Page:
Sunday, January 13, 2013

Italian wines

Before I started my WSET (Wine & Spirits Education Trust) course, I "didn't like" Italian wines. That is to say I knew very little about them other than Pinot Grigio which I find tasteless, Chianti which I find a little bitter, and Valpolicella which is sour. Now I love them, purely because I know what I'm buying. There are lots of varietals and regions to learn, probably why we don't know much, and they're wrongly seen as "less good" than French wines, which often means you get better value for money. Here are a few you should try...

Hannibal Lecter infamously drank Chianti with liver and fava beans - not a bad choice as it happens! Chianti is made from the Sangiovese grape, which is high in body, acidity and tannin, has plum, earth, tomato and tea flavours. I would suggest this if you like Cabernet Sauvignon and  Bordeaux wines. I'm not saying they taste the same, but should appeal to a similar palate.

If you like Pinot Noir, may I suggest you try the Nebbiolo grape, either in the form of Barolo or Barbaresco wines. Nebbiolo has high body, acidity and tannin, and has red fruit, floral and earthy flavours that might be enjoyed by a Pinot-phile (I've just re-read this and noticed how dreadful that sounds!!). Be aware though, a Barolo can be quite full-on, a "meal wine", and is best enjoyed with (or instead of!) food .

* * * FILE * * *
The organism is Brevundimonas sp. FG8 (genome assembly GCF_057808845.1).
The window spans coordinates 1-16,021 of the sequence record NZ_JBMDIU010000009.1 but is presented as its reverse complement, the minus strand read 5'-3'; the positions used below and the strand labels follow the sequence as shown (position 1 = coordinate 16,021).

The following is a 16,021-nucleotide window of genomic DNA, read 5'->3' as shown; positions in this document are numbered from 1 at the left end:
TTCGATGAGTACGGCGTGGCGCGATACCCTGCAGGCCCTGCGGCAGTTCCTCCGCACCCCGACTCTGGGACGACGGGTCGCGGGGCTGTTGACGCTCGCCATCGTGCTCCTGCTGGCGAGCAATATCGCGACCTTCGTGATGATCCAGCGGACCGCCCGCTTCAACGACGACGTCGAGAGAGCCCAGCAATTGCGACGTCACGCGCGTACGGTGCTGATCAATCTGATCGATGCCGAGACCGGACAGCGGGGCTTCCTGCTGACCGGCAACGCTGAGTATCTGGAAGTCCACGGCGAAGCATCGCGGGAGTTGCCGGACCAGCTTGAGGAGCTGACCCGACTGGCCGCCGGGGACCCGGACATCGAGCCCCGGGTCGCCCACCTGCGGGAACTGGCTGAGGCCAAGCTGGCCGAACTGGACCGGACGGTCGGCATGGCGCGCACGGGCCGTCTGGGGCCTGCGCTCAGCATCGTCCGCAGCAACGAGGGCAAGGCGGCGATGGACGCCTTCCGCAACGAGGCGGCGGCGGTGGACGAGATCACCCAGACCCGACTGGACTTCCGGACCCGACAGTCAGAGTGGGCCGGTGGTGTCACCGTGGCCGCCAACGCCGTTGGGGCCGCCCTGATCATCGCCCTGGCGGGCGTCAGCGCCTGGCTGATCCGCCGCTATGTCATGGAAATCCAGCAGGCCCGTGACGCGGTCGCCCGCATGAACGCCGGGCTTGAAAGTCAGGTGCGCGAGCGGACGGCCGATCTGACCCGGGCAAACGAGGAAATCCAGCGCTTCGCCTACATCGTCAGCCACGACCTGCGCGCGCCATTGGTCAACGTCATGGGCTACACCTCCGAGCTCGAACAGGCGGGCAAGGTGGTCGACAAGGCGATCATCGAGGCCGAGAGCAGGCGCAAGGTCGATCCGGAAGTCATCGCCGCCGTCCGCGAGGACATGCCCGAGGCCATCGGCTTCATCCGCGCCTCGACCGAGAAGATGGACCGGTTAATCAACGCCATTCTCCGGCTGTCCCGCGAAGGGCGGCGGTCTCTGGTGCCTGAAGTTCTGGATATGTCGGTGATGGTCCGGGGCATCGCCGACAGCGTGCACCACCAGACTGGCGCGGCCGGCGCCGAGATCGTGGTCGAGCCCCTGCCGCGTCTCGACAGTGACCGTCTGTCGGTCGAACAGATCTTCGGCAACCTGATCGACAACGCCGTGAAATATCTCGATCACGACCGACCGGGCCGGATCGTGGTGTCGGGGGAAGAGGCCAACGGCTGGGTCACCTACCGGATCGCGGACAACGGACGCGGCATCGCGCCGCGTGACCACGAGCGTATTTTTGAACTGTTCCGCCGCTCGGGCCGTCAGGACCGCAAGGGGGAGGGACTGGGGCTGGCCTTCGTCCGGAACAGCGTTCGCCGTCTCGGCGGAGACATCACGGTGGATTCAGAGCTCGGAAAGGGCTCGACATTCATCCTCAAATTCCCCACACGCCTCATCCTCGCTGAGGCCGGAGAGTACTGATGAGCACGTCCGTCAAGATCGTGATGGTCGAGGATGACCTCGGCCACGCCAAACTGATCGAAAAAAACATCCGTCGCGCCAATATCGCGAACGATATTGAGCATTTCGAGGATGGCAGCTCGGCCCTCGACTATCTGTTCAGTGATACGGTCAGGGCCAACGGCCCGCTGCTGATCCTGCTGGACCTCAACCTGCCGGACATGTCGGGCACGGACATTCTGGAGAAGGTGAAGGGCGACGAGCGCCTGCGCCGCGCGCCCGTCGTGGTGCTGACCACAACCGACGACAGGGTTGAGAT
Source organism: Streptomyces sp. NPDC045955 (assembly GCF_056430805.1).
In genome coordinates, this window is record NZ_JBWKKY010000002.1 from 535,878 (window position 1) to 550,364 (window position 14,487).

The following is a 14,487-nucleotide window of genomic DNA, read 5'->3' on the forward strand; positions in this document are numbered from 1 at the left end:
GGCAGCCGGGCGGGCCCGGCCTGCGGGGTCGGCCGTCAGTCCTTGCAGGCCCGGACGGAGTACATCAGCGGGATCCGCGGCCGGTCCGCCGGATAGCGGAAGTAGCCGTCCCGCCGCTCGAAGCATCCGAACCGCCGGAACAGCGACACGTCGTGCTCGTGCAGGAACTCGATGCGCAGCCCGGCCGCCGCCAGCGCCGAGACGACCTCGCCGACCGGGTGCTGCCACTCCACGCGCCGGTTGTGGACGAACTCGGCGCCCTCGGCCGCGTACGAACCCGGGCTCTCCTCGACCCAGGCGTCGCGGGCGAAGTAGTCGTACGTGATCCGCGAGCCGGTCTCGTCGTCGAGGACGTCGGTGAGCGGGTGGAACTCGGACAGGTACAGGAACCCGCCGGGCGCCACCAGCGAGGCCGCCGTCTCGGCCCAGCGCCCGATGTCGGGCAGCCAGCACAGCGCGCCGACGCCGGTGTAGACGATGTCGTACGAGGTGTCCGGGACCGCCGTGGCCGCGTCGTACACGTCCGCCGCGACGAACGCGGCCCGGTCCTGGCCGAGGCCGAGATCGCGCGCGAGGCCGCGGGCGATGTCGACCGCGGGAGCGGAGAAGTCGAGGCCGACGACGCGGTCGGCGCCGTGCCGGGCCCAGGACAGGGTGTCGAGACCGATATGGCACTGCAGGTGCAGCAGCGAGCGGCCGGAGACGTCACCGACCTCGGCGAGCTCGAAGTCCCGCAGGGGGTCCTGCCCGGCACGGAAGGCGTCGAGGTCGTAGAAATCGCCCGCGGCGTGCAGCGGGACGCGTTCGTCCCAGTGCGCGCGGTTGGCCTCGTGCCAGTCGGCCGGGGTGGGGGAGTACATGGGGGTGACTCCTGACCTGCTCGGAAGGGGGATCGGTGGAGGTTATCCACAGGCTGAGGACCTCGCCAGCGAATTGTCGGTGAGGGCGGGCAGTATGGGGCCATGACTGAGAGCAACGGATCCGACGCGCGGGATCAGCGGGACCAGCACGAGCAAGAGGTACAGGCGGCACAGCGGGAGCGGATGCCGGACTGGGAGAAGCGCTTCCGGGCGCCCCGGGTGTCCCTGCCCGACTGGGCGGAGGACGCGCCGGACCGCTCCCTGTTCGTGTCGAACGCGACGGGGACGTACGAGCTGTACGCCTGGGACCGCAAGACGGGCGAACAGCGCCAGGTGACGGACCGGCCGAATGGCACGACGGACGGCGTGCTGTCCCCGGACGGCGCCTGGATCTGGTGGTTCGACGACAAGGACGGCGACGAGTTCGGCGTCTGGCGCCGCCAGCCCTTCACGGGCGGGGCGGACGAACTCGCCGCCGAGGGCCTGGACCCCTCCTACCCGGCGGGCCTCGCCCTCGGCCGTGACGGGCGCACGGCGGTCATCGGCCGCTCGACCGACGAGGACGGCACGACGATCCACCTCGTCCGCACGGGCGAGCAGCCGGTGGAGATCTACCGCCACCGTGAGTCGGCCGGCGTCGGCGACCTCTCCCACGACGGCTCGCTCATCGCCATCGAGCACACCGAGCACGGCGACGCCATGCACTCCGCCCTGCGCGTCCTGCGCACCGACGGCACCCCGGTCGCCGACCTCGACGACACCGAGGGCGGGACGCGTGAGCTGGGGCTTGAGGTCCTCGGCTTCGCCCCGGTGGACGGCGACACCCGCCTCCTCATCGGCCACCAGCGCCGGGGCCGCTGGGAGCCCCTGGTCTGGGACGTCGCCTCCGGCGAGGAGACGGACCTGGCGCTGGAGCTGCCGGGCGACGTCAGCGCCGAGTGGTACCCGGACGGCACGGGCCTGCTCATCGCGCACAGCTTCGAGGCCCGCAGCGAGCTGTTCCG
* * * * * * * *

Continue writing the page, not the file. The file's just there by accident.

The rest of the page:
If you love Shiraz, particularly Australian Shiraz, then I would strongly suggest you try Primitivo or Montepulciano d'Abruzzo. Both are rich in black fruits, the former with jammy notes and the latter with black pepper and raisin. Yum! (NB. Primitivo is the same family as Zinfandel, but don't let that put you off!)

For white wines, don't bother with bland Pinot Grigio or Soave, instead try something more unusual with a Castelli di Jesi (Verdicchio grape - lemon, fennel, bitter almond) or a Gavi (Cortese grape - citrus, candied fruit). Oh and one thing to remember,  don't buy Trebbiano - this is a mass-produced grape that is used for making cheap blends! The way I remember this is its the white grape with two Bs, for Bad Blends.

Look for DOC or DOCG on the label, this means it comes from a quality wine-producing area.

Quick note on Italian sparkling wines: Prosecco is a good alternative to Champagne, although will have less complex flavours, because it is made using the Tank method. "Spumante" means its fully sparkling and "Frizzante" means its lightly sparkling. The best Prosecco is, apparently, Conegliano-Valdobbiadene DOCG (I have yet to try this).

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